One of this year’s smallest budget bills could bring about some of the biggest and most transformative changes for state government.
HF577, the omnibus state government finance bill, would fund core state government operations for the next two fiscal years. It includes agencies like the Revenue Department, Minnesota Management & Budget and the Administration Department, as well as the Legislature, constitutional offices and nearly two dozen other state entities.
The bill would cut General Fund spending in these areas by 34.1 percent in the 2012-2013 biennium – one of the most aggressive cuts in any of this session’s budget bills. It also contains provisions that would dramatically reduce the size of the state’s workforce, consolidate agencies’ services, establish performance pay initiatives and loosen restrictions on outsourcing.
Rep. Morrie Lanning (R-Moorhead), the bill’s sponsor and committee chairman, said he intends to do more than just help balance the state’s biennial budget. He wants to make structural changes that will lead to a leaner, more efficient executive branch.
“The bill has, we believe, many important reforms … We can’t just simply reduce budgets without reforming the way we do business,” he told members of the House State Government Finance Committee March 22.
Nearly all agencies funded by the bill would have their operating budgets reduced by double-digit percentages. (Only the Departments of Military Affairs and Veterans Affairs would receive increases.)
To facilitate the reductions, the bill calls for a 12 percent cut in the size of the state’s workforce, with another 3 percent to follow in fiscal years 2014-2015.
Other significant reforms include:
- a “sunset commission” to find and eliminate duplicative state services;
- a requirement for budget officials to use zero-based budgeting;
- a program to reward agencies for finding cost savings;
- performance pay incentives for state employees;
- a reduction in the total number of deputy and assistant commissioners;
- a pilot program using revenue bonds to pay nonprofits for social work;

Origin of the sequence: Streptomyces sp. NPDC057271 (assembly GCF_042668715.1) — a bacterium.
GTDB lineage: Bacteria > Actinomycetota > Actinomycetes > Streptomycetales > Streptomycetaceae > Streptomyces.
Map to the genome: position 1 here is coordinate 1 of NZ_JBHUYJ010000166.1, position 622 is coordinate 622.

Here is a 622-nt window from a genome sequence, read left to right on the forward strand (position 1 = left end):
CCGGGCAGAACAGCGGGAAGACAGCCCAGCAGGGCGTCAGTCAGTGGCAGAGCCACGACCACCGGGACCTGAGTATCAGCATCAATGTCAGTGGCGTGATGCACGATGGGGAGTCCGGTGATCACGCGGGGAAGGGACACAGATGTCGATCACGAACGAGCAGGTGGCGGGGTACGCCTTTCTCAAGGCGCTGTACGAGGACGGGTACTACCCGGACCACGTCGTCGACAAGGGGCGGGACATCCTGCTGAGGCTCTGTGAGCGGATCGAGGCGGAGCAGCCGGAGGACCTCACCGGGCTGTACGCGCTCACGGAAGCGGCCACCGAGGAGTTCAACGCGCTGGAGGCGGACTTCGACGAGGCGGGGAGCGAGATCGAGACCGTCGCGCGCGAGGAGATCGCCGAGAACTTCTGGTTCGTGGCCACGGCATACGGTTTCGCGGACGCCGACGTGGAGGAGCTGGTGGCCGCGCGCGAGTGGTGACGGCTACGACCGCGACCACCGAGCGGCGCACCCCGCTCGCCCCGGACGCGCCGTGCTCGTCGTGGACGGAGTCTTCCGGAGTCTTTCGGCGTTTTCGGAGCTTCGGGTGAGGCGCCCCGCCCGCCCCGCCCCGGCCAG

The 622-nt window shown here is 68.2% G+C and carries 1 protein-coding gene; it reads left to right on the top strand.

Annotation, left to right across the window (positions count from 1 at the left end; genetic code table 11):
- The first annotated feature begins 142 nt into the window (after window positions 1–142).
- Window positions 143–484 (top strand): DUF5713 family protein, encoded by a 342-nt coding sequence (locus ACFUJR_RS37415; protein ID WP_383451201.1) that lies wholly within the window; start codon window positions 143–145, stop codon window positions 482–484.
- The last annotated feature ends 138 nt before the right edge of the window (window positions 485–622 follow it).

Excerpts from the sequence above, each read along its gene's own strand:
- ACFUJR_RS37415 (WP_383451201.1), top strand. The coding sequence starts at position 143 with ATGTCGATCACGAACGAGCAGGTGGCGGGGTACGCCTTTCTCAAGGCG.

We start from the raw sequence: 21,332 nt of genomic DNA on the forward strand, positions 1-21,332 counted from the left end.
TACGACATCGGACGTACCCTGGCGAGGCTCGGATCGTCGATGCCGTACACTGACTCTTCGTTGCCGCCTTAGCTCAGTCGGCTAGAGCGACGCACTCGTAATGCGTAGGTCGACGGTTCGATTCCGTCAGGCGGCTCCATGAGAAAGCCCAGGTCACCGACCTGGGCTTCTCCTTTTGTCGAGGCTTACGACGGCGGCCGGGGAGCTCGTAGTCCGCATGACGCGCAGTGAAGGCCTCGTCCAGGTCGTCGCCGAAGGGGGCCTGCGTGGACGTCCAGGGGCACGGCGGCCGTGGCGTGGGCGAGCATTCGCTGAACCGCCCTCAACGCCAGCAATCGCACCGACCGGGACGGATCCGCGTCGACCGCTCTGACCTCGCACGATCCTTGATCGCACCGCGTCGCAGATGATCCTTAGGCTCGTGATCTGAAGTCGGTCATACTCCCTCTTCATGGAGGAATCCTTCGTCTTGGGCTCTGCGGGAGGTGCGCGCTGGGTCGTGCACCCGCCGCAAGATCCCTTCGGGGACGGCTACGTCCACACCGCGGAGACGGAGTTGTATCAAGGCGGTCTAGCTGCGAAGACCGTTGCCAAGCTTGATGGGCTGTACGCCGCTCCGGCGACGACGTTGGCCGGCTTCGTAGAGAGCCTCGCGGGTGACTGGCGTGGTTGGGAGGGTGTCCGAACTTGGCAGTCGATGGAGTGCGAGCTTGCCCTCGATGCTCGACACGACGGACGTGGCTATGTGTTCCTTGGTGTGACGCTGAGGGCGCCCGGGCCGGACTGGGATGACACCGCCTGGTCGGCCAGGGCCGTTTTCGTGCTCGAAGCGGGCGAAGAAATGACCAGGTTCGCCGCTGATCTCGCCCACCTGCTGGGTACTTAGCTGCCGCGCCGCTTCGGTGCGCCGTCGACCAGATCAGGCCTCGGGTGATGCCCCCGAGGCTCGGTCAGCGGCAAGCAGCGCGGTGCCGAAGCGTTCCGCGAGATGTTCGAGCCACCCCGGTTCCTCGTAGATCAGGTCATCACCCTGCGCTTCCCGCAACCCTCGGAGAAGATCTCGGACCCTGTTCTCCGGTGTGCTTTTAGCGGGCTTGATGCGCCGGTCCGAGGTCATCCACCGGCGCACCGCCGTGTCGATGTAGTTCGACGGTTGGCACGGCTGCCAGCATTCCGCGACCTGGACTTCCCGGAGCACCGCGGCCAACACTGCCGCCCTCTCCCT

- consolidating all information technology services under one agency; and
- freezing state worker pay for two years.
Rep. Keith Downey (R-Edina), who sponsors many of the reforms in the bill, said the state needs to fundamentally restructure its executive branch. With multi-billion dollar deficits predicted well into the foreseeable future, he said this year’s reforms may be just the beginning.
“It’s not bite-sized, certainly. It’s a big bite of change and structural reform, but it’s just positioning us for the real action here that comes down the road,” he said.
Not everyone thinks such major reforms can be accomplished in just two years’ time, however. Rep. Nora Slawik (DFL-Maplewood) compared the bill to a “Christmas tree,” decorated with “every type of reform on it at once.” She argued that many of bill’s provisions are unrealistic.
“We can’t do it all,” she said. “There is just no way that this Legislature can pass all of those items and make the state budget work.”
Some state officials agree. Matt Massman, assistant commissioner for the Revenue Department, said the bill calls on the agency to bring in $169.6 million in new tax revenue even as it absorbs a 15 percent budget cut. He doubted whether that is feasible, given the circumstances.
“If there is a substantial loss of our resources … there’s just simply going to be less tax revenue collected,” Massman said at a March 23 hearing.
State Auditor Rebecca Otto testified that the 12.5 percent cut proposed for her office would result in less oversight of local government spending. Because of the way her office is funded, she said small but important programs like special investigations would bear the brunt of the reductions.
“It’s the taxpayers that I’m here for, and they’re the ones that will lose out,” Otto said.
Slawik said the Legislature should take a more incremental approach to reforming government. She argued the traditional method is to change state programs one step at a time.
“I agree, in normal times that’s the way legislatures work,” Lanning replied. “But this is not a normal time.”